- Historic Sites
Why the possible liaison between Thomas Jefferson and his slave Sally Hemings matters to us
November 1997 | Volume 48, Issue 7
When the Supreme ruled that President Clinton was not immune during his term of office from Paula Jones’s suit charging alleged sexual harassment, I thought at once of writing a column about the accusations of sexual misconduct brought against previous Presidents. But I discarded the idea largely because the major stories were probably overfamiliar to those even passingly acquainted with presidential history. They begin with Thomas Jefferson’s supposed fathering of children by his slave Sally Hemings and run on through various alleged or actual cases of bastardy and adultery involving some half-dozen other Chief Executives.
Instead I began a more sober essay on other cases in which the Supreme Court ruled on the extent of a sitting President’s immunity from the legal obligations of ordinary citizens. But Sally Hemings kept coming back into my mind and would not go away.
I think I know why. First of all, because a bit of my personal history and that of American Heritage is involved in this particular episode. Second, because the story was recently revived by a 1995 movie, Jefferson in Paris , which was justly criticized in these pages by Geoffrey C. Ward for presenting the affair as unchallenged fact rather than speculation. And, third, because a new book, Thomas Jefferson and Sally Hemings: An American Controversy , by Annette Gordon-Reed, has just made its appearance and generated a fair amount of coverage. Gordon-Reed, an African-American professor of law, makes a very potent case for the genuineness of the story. Sally Hemings is indisputably “in the news” again, and what is more, I have for a long time felt (as does Gordon-Reed) that the whole episode is no mere racy footnote to a great life.
The charge that Jefferson “kept as a concubine one of his slaves,” by whom he had at least one son who resembled him, was first publicly made in 1802 by a hostile Richmond newspaperman (a renegade ex-Jefferson supporter) named James Callender. Callender is pretty generally agreed to have been a venal slanderer, and Jefferson’s biographers lumped this assertion with other campaign calumnies that they dismissed as unworthy of refutation. I hardly recall being aware of it before 1971.
That year, however, American Heritage sent me to a meeting of the Organization of American Historians to scout for likely articles. There I heard the late Fawn Brodie, then teaching at UCLA, deliver an eye-opening paper on the subject. I personally learned for the first time that Sally Hemings was not just any slave but the half-sister of Jefferson’s beloved dead wife, Martha. Martha’s father, John Wayles, was also Sally’s father, by Betty Hemings, whom he owned, and Betty was herself the daughter of a white man and a slave woman. Three of Sally’s grandparents, in short, were white. It came as news to me, too, that Madison Hemings, one of Sally’s own sons, had at least confirmed Calender’s essential point (but not his lurid details) in an interview in an Ohio newspaper in 1873. He said that Sally, then long dead, had told him that she had become Jefferson’s concubine (his exact wording) when Jefferson (a widower since 1782) was ambassador to France and she was the maidservant of his small daughter Polly. In 1789, when she was sixteen, she had become pregnant with a son. Madison Hemings said that Sally, who could have been free by French law, consented to come back only on Jefferson’s promise to grant her “extraordinary privileges” and to emancipate her children at the age of twenty-one. She went on to bear three more sons and a daughter to the master of Monticello and no children to anyone else.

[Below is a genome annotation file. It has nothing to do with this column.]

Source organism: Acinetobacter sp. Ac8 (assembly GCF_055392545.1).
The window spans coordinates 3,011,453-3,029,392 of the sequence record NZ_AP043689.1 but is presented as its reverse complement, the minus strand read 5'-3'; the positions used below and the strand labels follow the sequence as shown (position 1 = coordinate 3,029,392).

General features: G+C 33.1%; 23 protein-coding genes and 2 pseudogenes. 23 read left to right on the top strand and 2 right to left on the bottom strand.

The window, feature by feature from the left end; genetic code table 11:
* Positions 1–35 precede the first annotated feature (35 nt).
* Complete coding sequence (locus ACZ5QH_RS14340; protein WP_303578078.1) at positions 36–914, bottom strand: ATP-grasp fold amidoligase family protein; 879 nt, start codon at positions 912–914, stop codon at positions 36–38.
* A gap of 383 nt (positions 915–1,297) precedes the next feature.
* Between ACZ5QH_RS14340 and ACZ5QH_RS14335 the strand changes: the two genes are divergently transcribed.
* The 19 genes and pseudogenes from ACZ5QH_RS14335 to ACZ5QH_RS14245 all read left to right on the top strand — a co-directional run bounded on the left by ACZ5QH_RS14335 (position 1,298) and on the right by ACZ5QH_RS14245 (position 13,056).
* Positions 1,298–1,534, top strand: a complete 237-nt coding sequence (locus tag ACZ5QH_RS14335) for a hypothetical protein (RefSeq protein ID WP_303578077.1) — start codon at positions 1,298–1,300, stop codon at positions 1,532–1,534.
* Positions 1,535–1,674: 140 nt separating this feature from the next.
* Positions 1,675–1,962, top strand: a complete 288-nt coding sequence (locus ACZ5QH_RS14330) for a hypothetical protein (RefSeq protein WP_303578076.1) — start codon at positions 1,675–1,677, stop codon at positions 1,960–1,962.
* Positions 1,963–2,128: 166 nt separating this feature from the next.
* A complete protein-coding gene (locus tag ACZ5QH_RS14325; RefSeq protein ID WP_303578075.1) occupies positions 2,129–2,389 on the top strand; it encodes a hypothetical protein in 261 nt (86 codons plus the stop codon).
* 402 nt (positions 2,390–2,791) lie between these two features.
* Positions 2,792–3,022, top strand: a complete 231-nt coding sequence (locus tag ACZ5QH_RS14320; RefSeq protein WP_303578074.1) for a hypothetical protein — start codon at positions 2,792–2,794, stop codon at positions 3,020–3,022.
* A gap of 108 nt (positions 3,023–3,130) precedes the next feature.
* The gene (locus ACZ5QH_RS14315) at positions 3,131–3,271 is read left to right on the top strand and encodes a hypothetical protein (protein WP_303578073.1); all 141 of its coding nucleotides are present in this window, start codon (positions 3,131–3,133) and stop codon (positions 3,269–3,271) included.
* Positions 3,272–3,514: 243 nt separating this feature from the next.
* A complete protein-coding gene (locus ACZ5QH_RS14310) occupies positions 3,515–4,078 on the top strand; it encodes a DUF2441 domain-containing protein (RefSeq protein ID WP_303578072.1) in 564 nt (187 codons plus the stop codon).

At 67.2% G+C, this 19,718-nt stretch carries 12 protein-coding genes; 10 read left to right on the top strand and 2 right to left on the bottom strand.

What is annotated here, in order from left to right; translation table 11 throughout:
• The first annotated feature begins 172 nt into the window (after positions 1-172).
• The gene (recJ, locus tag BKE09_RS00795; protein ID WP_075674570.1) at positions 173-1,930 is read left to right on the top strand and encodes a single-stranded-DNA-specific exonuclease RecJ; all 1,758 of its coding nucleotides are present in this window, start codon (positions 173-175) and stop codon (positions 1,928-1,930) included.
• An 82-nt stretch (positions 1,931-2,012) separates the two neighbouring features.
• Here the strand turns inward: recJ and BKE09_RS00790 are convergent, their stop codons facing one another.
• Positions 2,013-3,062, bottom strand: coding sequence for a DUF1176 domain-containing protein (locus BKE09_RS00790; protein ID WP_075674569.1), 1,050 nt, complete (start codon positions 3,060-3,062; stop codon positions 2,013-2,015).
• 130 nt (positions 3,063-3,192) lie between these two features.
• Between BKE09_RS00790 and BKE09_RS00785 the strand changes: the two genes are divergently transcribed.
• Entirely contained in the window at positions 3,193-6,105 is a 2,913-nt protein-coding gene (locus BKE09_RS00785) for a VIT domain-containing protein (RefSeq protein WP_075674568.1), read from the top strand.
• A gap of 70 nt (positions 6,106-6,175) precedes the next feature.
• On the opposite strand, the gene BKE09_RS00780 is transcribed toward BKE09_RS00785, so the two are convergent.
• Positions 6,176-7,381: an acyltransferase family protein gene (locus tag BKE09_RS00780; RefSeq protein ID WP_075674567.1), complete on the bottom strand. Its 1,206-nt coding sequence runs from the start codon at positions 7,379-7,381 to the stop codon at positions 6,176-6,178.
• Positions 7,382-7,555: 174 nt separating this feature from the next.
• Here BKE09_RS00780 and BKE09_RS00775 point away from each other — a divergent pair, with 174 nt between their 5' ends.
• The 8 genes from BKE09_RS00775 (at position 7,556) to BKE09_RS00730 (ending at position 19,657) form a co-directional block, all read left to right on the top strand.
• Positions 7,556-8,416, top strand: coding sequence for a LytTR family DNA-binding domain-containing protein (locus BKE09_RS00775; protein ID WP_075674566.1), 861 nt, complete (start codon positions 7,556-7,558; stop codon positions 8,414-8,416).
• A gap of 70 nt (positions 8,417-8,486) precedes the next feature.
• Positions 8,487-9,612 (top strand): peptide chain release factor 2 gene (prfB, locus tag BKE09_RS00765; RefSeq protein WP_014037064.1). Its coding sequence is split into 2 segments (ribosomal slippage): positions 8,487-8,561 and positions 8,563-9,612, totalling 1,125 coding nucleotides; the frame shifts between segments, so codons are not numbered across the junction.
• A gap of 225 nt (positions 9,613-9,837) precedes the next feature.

Brodie believed this account and made a strong circumstantial (and plausible) case for it, which can be found in American Heritage for January 1972, for I brought the paperback with me and presented it to the editor in chief, Oliver Jensen. Jensen, no man to trifle with the reputation of a Thomas Jefferson, nonetheless saw it as a moving and attention-worthy piece of work and printed it, even departing from the magazine’s custom to include footnotes.
Brodie’s arguments are based on scrutiny of plantation records and rest essentially on three props: the special lifelong treatment accorded to Sally Hemings and her children, Jefferson’s presence at Monticello whenever those children were conceived, and no solid evidence of any other paternity. Brodie believed that Sally was Jefferson’s longtime secret mistress, that he could neither liberate nor acknowledge her and the children (as some slaveholders in such liaisons did) without destroying his career and lifework, and that his concealment of the connection compounded his guilt and ambivalence about his role as a slaveholder. You can find the thesis fully laid out in her 1974 book, Thomas Jefferson: An Intimate Portrait . That volume generated sharp rebuttals, which have been repeated in reviews of the movie and in recent studies of Jefferson.